Welcome to the Milk Mama Diaries Carnival (August). For this month, we write about the World Breastfeeding Week 2014 – Breastfeeding: A Winning Goal for Life and share how breastfeeding can help the Philippines achieve the 8 Millennium Development Goals developed by the government and the United Nations. Participants will share their thoughts, experiences, hopes and suggestions on the topic. Please scroll down to the end of the post to see the list of carnival entries.
In 2006, several women and I co-founded LATCH. We set out with the intention to focus on lactation education because we believed that we could help other mamas who needed support as we all once did as new moms. Our workshops focused on the first two weeks to ensure that they would know what to expect because as a new mother at one point, I knew that it could get challenging. But since I was so blessed to have people help me, I made a promise to pay it forward.
And I realise that this very reason is how the breastfeeding movement works here. You convert one person at a time (well, maybe two — the mom and her support partners). But once you do, they stay converted FOREVER.
In the past weeks of August of this year (2014), I have read several articles about breastfeeding — why one should, why one wasn’t able to, costs of not doing so, how to, etc. And I realise that the debate boils down to one thing — that breastfeeding has yet to reach a point that it is normal, and thus, boring to talk about. That it is done by all mothers as a matter of fact, and not a matter of choice. Just like — (the act of) eating. In articles, you never read about the author eating, it’s always the “where”, right?
I’d like to say that in the past 8 or so years I’ve been active with the breastfeeding “movement” / advocacy (albeit in my own “little” way), I have become aware that more and more people now understand, and more and more women choose to do it, yet there is still that mindset that needs to be changed — that “I tried but: (a) I didn’t have enough, (b) working and breastfeeding don’t mix, and (c) I can never get enough sleep”. I’d have to say though, that I’m glad we’ve come to the point of choosing the breastfeeding option first even though there might be doubts about it. (Now, I wonder every now and then how much a dent the breastfeeding movement in the Philippines has made in the sales of artificial feeding options.)
My choice to continuously be active in breastfeeding advocacy in the Philippines is mainly three fold:
(1) to inform and empower women that yes, they have a choice (and I hope that with the information shared, they choose the “better” choice — the normal, natural choice — breastfeeding).
(2) to help move breastfeeding from just an “option” to a norm.
(3) (and because women choose to breastfeed) to eventually become a better and smarter nation. (I believe that breastfeeding has several causal effects — bonding, being aware of your baby’s needs, and because of the cycle, this goes on till their are bigger, and allows the parents to parent their children better — i.e., positive discipline — and peace begets peace — I’m sure you get the idea! And really aside from that, economics plays a role. Imagine not needing to spend that money on artificial feeding needs and funnelling it into what the family needs (or wants), such as healthy food, or perhaps, an educational plan, or a vacation!)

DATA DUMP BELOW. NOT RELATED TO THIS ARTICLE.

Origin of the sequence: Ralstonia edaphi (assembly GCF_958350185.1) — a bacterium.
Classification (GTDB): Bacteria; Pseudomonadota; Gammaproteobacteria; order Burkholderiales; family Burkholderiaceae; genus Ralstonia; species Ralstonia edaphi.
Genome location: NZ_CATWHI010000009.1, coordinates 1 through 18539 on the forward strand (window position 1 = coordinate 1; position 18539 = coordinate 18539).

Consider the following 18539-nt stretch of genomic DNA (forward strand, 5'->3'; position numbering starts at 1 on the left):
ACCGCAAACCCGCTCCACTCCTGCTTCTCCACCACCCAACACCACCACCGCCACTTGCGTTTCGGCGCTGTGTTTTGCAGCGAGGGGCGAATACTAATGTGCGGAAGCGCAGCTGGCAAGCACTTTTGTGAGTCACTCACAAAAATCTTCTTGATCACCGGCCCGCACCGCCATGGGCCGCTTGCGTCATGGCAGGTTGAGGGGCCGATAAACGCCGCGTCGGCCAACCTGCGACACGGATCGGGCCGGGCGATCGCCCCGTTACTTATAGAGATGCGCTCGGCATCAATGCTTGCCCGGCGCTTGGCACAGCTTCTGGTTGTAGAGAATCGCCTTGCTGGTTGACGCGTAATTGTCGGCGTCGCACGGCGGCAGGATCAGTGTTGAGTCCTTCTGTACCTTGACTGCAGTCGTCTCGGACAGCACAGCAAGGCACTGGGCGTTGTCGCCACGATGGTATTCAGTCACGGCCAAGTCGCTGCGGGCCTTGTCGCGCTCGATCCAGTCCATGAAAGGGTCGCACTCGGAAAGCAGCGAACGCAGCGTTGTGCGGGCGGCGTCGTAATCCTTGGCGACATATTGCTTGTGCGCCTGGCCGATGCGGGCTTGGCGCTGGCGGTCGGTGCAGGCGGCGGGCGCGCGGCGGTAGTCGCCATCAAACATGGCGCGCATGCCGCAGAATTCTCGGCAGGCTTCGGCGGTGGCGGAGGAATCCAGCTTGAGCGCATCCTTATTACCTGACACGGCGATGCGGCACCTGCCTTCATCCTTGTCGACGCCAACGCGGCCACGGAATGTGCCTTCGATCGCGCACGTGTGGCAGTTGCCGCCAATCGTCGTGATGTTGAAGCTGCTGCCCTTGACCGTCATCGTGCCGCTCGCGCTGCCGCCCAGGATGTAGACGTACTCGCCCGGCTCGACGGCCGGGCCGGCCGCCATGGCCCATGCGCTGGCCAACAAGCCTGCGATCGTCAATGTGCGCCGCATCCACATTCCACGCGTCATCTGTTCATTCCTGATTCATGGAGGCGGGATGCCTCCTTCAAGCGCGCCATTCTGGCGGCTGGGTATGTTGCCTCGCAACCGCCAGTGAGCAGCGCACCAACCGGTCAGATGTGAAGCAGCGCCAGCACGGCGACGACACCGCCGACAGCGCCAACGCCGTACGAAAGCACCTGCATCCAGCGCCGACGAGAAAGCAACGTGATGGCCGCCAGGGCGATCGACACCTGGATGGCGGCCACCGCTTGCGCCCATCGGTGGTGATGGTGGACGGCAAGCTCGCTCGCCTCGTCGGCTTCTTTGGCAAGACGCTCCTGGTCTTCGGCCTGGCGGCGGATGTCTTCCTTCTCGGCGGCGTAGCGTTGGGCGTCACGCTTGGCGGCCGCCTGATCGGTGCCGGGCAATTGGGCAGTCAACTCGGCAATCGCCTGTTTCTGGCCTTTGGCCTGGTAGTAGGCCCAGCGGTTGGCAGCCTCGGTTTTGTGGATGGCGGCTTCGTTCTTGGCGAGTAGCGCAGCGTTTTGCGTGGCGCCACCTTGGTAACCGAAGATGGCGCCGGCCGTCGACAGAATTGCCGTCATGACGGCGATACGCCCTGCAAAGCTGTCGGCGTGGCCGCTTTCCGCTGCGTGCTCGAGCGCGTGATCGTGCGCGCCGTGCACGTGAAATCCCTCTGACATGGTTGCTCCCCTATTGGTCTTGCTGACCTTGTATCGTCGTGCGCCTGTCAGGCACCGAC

Based on WABA‘s theme for 2014, below are the how each 8 of the MDG goals translates into the advocacy of promoting, protecting and supporting breastfeeding.
If you’re with me, let’s do this!
(2) Share what you know and educate those around you.
Here are many thoughts and reasons why we should all advocate for mothers to breastfeed for the first 1,000 days of life #BF1st1000days
Jenny shares experiencing the One Asia Breastfeeding Forum
Mec insists to do the Math and breastfeed!
Ams, The Passionate Mom says Breastfeed for a Better Future
Cheryl, the Multi-Tasking Mama, tackles maternal health as addressed by breastfeeding
2011 CNN Hero Ibu Robin highlights gentle births and breasfeeding, even in disaster zones
Felyn stresses that Healthy Moms = Healthy Babies
Monique reminds us that there are second chances in breastfeeding
Normi relates how breastfeeding gave her strength and purpose
Em believes breastfeeding is a solution to societal problems
Marge shares what breastfeeding has taught them
Madel relates her breastfeeding saga
Jen of Next9 reminds us to do our research and share what we know
Celerhina Aubrey vows to work on one mother at a time
Grace wants to put an end to stories of toasted coffee and similar stuff over breast milk
Diane shares how she prevailed when things did not go according to plan
Hazel appreciates mommy support groups
Roan combines two passions, breastfeeding and architecture
Rosa shares how the picture she thought of was realized
Sally believes breastfeeding benefits mankind and our planet Earth
Floraine reminds us that breastfeeding helps combat diseases
Crislyn was happy to realize that she improved her own health by breastfeeding
Armi reminds us how breastfeeding during emergencies is crucial
Arvi tells us how breastfeeding made her look at her body a different way
Clarice elaborates on how breastfeeding saves lives and the planet
Giane reminds us that women empowerment can begin by seeing breastfeeding as more than a feeding issue
Liza thought she was only breastfeeding for her child